The Cy-Fair area, or Cypress-Fairbanks by its full name, is actually made of several communities. Cypress, parts of Katy, parts of Jersey Village, and parts of Houston are all incorporated into the area known as Cy-Fair.
According to the Cy-Fair Chamber, Cy-Fair's history dates back to the 19th century.
"Farmers and ranchers settled the Cy-Fair area during the middle of the 19th Century. Good soil, plentiful water, and some forested land attracted the early settlers. A one-room school was built in 1884 on the site of today’s Cy-Fair High School campus. The all-important school district was formed in 1939, when the communities of Cypress and Fairbanks consolidated their educational programs. Residential population increased moderately until the boom years of the past few decades suburbanized this formerly rural territory. Following the opening of Houston Intercontinental Airport and development of the Champions country club subdivision in the late-1960s, Cy-Fair was recognized as a desirable suburban residential location. Subsequently, Houston’s unprecedented job and population growth generated strong housing demand in this northwest community area. Residential developers responded with a wide variety of subdivisions, housing types and price ranges. As a result, custom homes, affordable production-builder homes and apartments were all added to the Cy-Fair area. With the addition of thousands of residents, new commercial demand was generated. Many of the new stores and services were developed along such major thoroughfares as FM 1960, State Highway 249, Jones Road, U.S. 290 and State Highway 6. Development of Willowbrook Mall established a strong local commercial focus. Population of the area’s zip codes is just over 732,546 persons."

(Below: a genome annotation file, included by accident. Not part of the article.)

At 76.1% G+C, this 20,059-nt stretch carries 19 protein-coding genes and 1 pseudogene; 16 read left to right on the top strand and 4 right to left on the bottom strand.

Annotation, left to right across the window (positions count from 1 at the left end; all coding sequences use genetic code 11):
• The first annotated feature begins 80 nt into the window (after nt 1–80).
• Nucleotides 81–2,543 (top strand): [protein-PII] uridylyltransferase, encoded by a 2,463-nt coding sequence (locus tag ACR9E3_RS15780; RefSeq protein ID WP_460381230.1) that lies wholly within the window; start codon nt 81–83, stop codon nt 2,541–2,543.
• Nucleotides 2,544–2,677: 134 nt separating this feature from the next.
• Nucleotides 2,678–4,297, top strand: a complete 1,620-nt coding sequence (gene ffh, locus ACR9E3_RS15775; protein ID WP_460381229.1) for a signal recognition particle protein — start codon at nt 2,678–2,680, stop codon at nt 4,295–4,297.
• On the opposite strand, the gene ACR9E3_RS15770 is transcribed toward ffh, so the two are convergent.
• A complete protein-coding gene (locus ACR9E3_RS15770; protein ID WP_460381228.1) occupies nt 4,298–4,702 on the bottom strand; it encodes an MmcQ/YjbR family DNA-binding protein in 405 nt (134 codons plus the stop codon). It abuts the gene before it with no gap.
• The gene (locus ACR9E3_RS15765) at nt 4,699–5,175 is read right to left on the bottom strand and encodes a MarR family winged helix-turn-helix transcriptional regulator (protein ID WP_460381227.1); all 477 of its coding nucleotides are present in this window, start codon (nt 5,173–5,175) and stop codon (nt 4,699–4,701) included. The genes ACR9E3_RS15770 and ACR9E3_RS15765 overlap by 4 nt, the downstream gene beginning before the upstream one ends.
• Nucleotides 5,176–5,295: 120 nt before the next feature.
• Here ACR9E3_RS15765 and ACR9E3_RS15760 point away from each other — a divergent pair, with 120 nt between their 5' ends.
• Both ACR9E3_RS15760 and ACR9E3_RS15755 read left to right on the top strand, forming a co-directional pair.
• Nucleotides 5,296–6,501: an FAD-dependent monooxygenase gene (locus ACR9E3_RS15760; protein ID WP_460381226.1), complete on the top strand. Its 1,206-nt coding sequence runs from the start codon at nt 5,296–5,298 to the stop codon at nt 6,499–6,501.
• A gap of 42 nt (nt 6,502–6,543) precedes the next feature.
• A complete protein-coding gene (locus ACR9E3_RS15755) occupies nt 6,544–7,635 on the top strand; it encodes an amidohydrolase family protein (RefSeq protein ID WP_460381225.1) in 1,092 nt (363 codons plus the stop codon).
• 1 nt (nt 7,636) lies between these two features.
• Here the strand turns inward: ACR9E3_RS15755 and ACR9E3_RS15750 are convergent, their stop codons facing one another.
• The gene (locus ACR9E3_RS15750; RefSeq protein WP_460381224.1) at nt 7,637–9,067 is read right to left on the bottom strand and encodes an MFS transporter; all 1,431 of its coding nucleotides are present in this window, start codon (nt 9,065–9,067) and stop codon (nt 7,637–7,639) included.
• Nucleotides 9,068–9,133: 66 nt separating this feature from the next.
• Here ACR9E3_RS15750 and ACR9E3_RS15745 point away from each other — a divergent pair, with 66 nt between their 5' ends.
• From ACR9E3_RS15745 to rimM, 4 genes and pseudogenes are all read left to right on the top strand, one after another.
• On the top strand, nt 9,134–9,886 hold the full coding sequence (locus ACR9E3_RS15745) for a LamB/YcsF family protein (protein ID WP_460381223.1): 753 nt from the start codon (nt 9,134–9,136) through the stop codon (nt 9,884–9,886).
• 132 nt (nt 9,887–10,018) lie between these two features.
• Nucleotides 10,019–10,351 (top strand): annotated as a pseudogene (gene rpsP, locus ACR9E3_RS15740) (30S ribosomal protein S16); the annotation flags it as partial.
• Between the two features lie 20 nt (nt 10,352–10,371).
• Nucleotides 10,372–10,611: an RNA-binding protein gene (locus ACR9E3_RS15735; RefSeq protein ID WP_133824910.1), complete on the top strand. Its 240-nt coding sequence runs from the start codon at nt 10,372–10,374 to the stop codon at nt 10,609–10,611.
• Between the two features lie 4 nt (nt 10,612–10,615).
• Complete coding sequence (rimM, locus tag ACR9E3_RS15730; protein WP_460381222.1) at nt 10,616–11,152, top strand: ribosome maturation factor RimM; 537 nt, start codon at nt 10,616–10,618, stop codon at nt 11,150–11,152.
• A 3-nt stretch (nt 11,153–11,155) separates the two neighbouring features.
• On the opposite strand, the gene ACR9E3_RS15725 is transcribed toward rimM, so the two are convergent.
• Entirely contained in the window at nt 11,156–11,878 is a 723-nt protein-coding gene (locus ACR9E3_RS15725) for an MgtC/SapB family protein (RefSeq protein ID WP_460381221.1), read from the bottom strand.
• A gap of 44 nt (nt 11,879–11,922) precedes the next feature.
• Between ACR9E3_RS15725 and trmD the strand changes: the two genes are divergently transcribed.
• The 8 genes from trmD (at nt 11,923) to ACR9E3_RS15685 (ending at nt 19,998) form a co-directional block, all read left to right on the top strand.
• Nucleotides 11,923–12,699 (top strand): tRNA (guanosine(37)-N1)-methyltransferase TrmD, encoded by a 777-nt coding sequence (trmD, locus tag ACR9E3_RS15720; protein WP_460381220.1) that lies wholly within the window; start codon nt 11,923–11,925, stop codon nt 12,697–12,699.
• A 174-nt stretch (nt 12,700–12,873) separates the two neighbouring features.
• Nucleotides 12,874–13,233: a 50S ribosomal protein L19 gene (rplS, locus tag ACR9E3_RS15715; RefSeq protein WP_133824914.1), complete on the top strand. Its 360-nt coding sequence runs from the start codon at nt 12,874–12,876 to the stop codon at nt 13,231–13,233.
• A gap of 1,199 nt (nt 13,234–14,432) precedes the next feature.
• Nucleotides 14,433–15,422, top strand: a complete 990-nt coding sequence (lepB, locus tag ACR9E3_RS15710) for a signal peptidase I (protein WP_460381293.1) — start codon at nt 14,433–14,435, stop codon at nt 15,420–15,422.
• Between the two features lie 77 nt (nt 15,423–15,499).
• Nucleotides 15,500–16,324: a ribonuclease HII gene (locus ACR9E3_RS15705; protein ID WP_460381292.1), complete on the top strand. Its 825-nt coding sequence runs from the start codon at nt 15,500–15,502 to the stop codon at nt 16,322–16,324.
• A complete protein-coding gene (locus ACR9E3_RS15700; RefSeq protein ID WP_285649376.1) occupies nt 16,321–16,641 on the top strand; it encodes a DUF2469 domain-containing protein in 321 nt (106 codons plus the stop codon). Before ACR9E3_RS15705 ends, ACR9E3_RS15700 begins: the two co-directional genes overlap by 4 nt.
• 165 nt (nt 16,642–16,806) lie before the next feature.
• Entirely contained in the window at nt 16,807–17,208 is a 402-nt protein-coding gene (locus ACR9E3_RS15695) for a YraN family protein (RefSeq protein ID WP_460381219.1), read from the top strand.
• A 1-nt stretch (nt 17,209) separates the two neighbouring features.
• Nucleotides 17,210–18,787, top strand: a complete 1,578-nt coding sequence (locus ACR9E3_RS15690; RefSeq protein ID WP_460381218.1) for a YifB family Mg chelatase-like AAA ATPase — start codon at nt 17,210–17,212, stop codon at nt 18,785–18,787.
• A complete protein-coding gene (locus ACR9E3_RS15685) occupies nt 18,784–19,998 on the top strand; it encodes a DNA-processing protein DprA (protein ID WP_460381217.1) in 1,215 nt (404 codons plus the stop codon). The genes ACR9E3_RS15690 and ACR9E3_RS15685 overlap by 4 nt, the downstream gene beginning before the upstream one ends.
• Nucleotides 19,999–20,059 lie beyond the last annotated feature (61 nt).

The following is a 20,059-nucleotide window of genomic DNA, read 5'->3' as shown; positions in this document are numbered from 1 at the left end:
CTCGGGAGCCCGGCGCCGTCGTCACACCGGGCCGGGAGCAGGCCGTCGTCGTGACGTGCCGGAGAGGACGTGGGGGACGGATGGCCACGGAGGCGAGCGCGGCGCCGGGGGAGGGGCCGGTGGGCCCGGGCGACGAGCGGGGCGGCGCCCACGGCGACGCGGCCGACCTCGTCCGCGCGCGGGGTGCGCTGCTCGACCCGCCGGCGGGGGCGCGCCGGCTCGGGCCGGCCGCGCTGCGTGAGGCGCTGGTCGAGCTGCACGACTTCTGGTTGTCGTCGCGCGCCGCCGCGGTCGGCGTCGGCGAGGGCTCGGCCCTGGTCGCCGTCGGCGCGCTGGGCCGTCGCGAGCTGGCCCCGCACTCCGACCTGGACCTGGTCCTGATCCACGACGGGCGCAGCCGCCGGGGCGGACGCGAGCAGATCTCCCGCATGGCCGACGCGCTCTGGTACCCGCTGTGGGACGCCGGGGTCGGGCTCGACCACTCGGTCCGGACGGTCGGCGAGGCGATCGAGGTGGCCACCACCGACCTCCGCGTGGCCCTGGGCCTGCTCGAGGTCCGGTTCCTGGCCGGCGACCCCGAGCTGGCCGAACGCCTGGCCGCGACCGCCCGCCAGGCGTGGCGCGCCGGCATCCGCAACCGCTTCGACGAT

Cypress, a suburb of Houston and part of the area that makes up Cy-Fair, is also rich in history.
"Rumor has it that there’s a fortune buried in Cypress. The story goes that Mexicans heading home from East Texas were carrying a lot of wealth with them when attacked by Indians somewhere along Cypress Creek in the early 1830s. With nothing better to do than defend themselves, they decided to use their spare time to dig a hole and put their Treasure in it. Whether any of the Mexicans survived or not, the tale concludes that the money’s still in the ground. To this day, optimists continue the search. (A favorite locale is where the Southern Pacific’s railroad tracks cross Cypress Creek, just south of the community.)